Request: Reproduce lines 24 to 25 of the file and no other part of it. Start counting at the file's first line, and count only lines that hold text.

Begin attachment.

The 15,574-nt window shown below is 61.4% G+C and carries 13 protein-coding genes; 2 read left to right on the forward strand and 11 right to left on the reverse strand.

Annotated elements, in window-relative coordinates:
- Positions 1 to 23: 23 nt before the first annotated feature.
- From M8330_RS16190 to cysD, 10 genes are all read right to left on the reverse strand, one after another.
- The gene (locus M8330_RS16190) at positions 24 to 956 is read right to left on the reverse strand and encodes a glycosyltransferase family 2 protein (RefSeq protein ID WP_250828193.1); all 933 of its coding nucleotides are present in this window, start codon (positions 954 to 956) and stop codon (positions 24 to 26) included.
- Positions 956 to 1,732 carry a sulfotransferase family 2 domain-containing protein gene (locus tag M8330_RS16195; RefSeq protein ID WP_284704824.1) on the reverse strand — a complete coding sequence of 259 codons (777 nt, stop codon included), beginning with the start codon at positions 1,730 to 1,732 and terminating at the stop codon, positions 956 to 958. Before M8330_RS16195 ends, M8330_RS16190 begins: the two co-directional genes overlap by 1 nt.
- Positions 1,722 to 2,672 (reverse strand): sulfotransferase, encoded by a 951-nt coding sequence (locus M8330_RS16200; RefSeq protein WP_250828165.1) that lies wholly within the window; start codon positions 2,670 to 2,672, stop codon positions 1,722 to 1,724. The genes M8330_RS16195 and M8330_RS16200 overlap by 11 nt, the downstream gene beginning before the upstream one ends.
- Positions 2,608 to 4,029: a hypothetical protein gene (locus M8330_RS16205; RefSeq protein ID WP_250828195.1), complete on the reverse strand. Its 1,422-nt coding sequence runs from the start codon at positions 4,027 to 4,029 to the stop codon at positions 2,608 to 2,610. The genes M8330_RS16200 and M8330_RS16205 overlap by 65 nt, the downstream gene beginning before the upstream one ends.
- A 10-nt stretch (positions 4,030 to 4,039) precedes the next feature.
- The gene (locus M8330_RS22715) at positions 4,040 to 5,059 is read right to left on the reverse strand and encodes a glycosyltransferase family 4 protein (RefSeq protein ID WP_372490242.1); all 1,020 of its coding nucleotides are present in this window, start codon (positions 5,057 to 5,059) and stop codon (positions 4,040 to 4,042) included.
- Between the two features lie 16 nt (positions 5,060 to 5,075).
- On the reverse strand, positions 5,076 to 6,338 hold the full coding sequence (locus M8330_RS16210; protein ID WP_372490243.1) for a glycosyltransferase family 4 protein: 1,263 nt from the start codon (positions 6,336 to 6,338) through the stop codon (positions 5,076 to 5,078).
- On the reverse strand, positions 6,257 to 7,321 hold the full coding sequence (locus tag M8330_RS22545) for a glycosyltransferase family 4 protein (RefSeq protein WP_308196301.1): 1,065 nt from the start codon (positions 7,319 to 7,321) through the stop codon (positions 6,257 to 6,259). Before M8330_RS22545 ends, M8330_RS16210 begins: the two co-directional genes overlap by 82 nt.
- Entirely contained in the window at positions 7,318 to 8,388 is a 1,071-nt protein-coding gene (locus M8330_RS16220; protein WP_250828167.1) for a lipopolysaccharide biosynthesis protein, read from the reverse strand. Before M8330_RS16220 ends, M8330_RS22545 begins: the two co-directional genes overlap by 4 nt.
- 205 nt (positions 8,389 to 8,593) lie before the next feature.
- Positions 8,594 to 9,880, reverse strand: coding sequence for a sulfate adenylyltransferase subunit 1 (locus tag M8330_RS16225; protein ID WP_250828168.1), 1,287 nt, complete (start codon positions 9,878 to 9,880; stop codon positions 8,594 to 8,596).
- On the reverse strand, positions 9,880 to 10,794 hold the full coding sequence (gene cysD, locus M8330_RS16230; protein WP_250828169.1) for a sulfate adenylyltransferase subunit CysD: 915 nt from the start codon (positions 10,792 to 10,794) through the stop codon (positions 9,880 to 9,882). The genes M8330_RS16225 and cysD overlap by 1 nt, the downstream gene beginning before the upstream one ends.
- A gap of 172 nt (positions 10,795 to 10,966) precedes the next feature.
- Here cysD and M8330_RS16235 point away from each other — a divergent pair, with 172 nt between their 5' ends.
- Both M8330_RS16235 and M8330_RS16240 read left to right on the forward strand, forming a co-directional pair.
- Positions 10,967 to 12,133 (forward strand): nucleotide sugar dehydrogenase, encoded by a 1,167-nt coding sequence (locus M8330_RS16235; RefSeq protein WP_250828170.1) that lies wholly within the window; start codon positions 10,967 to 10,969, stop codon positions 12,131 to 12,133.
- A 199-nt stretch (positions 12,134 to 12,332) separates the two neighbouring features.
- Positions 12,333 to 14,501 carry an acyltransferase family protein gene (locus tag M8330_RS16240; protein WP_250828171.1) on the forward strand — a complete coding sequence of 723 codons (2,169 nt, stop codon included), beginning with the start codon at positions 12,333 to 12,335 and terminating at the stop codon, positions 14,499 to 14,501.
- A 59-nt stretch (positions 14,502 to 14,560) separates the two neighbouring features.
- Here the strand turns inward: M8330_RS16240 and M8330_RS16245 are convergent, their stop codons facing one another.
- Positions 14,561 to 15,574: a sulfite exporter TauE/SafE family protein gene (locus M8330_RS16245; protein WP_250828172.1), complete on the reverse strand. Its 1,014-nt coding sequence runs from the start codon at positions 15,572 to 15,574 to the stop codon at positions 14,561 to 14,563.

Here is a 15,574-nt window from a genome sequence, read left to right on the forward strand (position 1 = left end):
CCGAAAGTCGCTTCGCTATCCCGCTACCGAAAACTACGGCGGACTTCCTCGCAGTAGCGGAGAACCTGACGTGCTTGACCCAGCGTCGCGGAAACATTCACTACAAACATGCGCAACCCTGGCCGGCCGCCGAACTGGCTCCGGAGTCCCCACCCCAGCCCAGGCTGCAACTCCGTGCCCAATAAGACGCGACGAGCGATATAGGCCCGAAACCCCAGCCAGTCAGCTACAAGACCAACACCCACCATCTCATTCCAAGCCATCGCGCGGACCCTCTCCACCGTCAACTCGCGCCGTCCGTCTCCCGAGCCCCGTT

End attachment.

- A 59-nt stretch (positions 14,502 to 14,560) separates the two neighbouring features.
- Here the strand turns inward: M8330_RS16240 and M8330_RS16245 are convergent, their stop codons facing one another.